The Florida High School Athletic Association - under fire by state lawmakers - announced Thursday the support of the National Federation of State High School Associations in the FHSAA's efforts to fight proposed legislation that both organizations claim would damage the integrity of high school sports in Florida and potentially across the nation.

House Bill 1279 and Senate Bill 1164 would regulate the FHSAA's investigative powers, overhaul its structure and restrict its eligibility-governing authority. That, opponents say, would tear down barriers that prevent dishonest coaches and unscrupulous adults from recruiting impressionable young athletes.

"These bad bills need to be stopped from becoming a dangerous law," Roger Dearing, executive director of the FHSAA said in a statement. "We are pleased that the NFHS is standing with us to defend sportsmanship and fair competition for Florida high school athletes."

The FHSAA and NFHS oppose the bills because they say the measures would inject political appointees into high school sports while destabilizing core values such as honesty and integrity, which form the cornerstone of high school athletics. The legislation would tilt the level playing field by allowing students to transfer to different schools to play different sports, while emasculating the FHSAA's ability to enforce its rules against illegal actions such as recruiting. The result, the associations contend, would be a high school athletics system ruled by coaches, parents and boosters who would go to any lengths to win a state championship.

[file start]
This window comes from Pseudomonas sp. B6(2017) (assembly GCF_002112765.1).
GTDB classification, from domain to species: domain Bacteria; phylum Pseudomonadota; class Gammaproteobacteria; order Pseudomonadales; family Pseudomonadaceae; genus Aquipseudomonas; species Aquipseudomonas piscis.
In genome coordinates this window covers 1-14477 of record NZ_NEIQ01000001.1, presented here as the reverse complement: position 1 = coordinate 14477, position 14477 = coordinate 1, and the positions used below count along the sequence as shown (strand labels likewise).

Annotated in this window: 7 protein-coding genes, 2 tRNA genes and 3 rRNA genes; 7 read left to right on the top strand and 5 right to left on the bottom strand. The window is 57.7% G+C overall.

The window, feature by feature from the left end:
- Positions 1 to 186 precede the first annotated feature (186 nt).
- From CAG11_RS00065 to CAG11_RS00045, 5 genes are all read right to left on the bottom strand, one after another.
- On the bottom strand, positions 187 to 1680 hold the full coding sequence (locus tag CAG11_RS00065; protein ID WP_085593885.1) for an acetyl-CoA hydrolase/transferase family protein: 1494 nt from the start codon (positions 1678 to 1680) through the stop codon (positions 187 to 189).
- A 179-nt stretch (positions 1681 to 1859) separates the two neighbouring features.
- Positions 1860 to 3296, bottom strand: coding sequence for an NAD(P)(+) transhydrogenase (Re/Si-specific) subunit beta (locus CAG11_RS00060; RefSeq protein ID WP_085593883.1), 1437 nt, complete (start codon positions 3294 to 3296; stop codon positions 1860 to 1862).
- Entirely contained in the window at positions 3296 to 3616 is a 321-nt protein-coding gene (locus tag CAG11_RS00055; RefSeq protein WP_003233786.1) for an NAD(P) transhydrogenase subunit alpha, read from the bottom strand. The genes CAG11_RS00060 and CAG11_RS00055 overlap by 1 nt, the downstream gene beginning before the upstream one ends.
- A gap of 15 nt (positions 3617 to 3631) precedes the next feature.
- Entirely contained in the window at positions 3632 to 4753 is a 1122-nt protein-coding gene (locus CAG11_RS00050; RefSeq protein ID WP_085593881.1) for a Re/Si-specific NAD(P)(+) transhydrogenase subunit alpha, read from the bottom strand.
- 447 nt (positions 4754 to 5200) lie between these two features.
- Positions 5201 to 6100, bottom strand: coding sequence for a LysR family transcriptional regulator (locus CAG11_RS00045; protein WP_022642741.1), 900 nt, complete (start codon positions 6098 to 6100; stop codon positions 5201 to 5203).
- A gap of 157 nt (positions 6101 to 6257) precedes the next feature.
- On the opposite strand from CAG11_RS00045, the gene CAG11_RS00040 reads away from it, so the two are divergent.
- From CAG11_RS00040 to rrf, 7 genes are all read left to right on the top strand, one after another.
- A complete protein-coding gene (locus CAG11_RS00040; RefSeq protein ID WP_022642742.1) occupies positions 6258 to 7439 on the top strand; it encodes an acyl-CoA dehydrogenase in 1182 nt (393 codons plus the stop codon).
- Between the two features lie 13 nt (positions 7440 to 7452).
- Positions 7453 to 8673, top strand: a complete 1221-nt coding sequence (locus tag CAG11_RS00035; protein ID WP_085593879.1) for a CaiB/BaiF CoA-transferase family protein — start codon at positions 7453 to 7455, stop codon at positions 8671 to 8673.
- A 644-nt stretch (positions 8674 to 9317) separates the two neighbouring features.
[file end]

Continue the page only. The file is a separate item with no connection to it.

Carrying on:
"Our members around the nation are deeply troubled by the proposals being considered by the Florida Legislature that would undermine the authority of the FHSAA and undercut the integrity of high school sports," said Bob Gardner, executive director of the NFHS. "If this legislation passes, it will establish a terrible precedent that endangers the values we promote to high school athletes nationwide."

According to The Florida Current, a nonpartisan media organization covering Florida government, supporters counter that the bills - HB 1279 cleared the House last week - "reins in a system with a monopolistic control of high school sports and is at odds with the American legal tradition. "

Rep. Larry Metz, R-Yalaha, who proposed the House measure, told the paper he wants to change the FHSAA's "orientation" to a presumption of innocence rather than have student-athletes prove to the association that they did not violate school transfer rules in order to play football, volleyball or other sports.

Specifically, HB 1279 would:• Establish violations of eligibility rather than presume a student is ineligible• Require the FHSAA to conduct a review of bylaws, policies and procedures for compliance with a presumption of eligibility mandate• Regulate how the FHSAA investigates a student's eligibility • Limit FHSAA board members to one three-year term and prohibit successive terms• Sunset the FHSAA designation as the high school athletics governing body in 2017, terminating it as an organization

"Doesn't mean we are necessarily going to make a change, but it sends a signal that this monopoly is not something ad infinitum, but this is something that we review periodically," Metz told The Florida Current.

Founded in 1920 as a private, not-for-profit association, the FHSAA provides opportunities for high school students to compete under the same rules on an equal playing field in 32 different sports.